Artists gathered at Artscape in Cape Town to demand answers from the National Arts Council over relief funding meant to support artists affected by the pandemic and economic crunch.
- Artists gathered in Cape Town to give protest performances over the
management of funding meant to offer relief to the industry.
- The arts sector has been hard hit by the pandemic, with many
entertainment venues forced to close under Covid-19 regulations.
- The artists claim funds meant to offer them relief have been mismanaged.
Artists gathered at Artscape in Cape Town on Saturday to demand answers
from the National Arts Council (NAC) over relief funding meant to support
artists affected by the pandemic and economic crunch.
The artists presented a variety of performances in solidarity with
colleagues in Johannesburg, highlighting the skills and talents of a highly
specialised industry “which has been decimated by Covid-19”, the
organisers said in a statement.
The arts industry is questioning the NAC’s allocation of R300 million,
handed over as part of the Presidential Economic Stimulus Package (PESP) last
The event organisers said while some artists received funds initially,
many of the disbursements were then reassessed and the funding recalled.
The protest performances in Cape Town were in solidarity with acclaimed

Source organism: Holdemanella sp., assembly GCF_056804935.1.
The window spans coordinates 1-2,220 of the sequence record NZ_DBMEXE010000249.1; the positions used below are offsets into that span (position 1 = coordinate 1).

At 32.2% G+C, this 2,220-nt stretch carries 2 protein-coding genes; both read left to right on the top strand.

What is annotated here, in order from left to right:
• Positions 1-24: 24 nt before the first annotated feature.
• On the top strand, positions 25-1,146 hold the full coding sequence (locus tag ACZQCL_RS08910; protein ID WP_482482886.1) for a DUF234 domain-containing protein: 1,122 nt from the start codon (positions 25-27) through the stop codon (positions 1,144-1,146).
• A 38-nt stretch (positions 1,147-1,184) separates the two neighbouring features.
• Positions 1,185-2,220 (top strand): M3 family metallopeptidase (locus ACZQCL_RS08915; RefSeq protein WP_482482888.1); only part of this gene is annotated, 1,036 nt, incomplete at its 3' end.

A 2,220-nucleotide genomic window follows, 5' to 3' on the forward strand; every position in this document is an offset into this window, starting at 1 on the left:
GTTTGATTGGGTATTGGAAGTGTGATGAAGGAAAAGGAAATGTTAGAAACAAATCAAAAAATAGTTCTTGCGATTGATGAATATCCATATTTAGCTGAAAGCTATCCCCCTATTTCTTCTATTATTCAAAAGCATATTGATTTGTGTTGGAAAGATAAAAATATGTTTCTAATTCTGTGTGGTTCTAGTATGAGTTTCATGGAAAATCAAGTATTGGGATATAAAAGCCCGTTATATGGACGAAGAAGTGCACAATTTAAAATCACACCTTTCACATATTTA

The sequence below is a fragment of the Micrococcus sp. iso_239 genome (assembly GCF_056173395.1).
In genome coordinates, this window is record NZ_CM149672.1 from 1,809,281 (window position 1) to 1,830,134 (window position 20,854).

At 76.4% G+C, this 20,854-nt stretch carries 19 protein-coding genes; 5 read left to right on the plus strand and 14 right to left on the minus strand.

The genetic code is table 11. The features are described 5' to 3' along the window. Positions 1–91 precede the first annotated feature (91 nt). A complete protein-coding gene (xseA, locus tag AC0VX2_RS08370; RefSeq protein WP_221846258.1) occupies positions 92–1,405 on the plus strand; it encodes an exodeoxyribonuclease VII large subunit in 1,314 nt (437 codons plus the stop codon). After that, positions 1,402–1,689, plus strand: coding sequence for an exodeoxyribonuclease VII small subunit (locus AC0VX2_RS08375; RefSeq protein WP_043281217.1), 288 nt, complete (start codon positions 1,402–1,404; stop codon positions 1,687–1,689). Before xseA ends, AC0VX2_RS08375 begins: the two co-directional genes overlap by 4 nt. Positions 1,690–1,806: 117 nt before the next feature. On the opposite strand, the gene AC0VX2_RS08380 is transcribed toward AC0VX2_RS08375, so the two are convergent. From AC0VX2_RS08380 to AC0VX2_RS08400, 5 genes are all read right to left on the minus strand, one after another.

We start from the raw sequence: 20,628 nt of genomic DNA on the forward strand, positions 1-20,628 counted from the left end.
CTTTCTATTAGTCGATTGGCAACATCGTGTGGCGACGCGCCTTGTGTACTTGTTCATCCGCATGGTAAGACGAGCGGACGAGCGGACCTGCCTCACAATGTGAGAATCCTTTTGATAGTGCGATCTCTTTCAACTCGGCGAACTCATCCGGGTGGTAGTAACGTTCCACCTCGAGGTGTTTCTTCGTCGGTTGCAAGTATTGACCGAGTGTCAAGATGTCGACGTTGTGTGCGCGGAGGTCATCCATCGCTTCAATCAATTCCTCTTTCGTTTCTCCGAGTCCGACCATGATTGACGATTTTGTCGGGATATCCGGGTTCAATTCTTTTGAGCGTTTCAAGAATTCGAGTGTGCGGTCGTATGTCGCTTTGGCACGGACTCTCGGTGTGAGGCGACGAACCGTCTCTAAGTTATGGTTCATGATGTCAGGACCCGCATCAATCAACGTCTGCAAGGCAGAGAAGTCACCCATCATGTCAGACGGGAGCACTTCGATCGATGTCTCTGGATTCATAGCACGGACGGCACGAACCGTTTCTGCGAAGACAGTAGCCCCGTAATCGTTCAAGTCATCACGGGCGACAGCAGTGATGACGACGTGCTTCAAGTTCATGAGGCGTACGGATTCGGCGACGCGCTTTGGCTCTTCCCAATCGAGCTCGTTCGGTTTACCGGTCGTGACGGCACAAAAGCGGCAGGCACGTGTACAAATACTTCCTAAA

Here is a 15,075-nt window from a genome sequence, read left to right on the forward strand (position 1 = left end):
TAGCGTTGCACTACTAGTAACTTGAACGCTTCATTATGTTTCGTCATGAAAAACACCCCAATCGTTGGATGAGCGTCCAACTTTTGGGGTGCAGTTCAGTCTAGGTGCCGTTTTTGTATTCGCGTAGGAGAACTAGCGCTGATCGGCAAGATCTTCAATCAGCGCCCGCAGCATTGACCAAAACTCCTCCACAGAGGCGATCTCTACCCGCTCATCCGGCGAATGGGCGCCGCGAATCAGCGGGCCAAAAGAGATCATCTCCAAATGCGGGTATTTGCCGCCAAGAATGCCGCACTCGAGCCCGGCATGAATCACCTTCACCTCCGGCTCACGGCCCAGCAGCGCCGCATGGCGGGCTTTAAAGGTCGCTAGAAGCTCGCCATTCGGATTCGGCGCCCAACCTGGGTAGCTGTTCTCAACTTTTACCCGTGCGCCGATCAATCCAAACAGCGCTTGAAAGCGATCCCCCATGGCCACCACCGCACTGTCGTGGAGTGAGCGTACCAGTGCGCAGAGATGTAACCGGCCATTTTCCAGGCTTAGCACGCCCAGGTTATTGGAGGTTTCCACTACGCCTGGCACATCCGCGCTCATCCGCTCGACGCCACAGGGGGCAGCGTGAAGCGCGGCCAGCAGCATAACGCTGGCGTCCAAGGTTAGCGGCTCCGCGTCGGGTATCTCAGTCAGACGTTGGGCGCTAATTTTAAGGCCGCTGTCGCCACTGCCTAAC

opera singer Sibongile Mngoma and a group of 20 artists who have peacefully
occupied the NAC offices in Johannesburg.
ALSO READ | #VulaPresident: Music artists in
Durban shot at during protest against lockdown regulations
Mngoma said: “The groundswell of support across the country shows
that our cause is shared and of utmost importance. Sit-ins, hunger strikes and
protest marches – these are clarion calls for meaningful change in the agencies
and government departments that are tasked with the care of arts and culture.
“We call upon creative industry practitioners across SA to unite
and take action wherever they can so that truth, transparency and progress can
prevail and our industry can get up off its knees and thrive.”
The protests come a year after theatres and entertainment venues were
forced to close under Covid-19 regulations.
“As South Africa’s lockdown reaches a full year that has seen
theatres closed, live entertainment and music venues shuttered, touring school
and professional productions shelved, film and television shoots at a minimum,
markets and festivals cancelled or drastically downsized, South Africa’s
performing artists are in a desperate situation and are actively seeking
meaningful engagement with the [Department of Arts and Culture] and ways to
reinvigorate and revive their industry, with the support that the PESP was
intended to provide,” the statement read.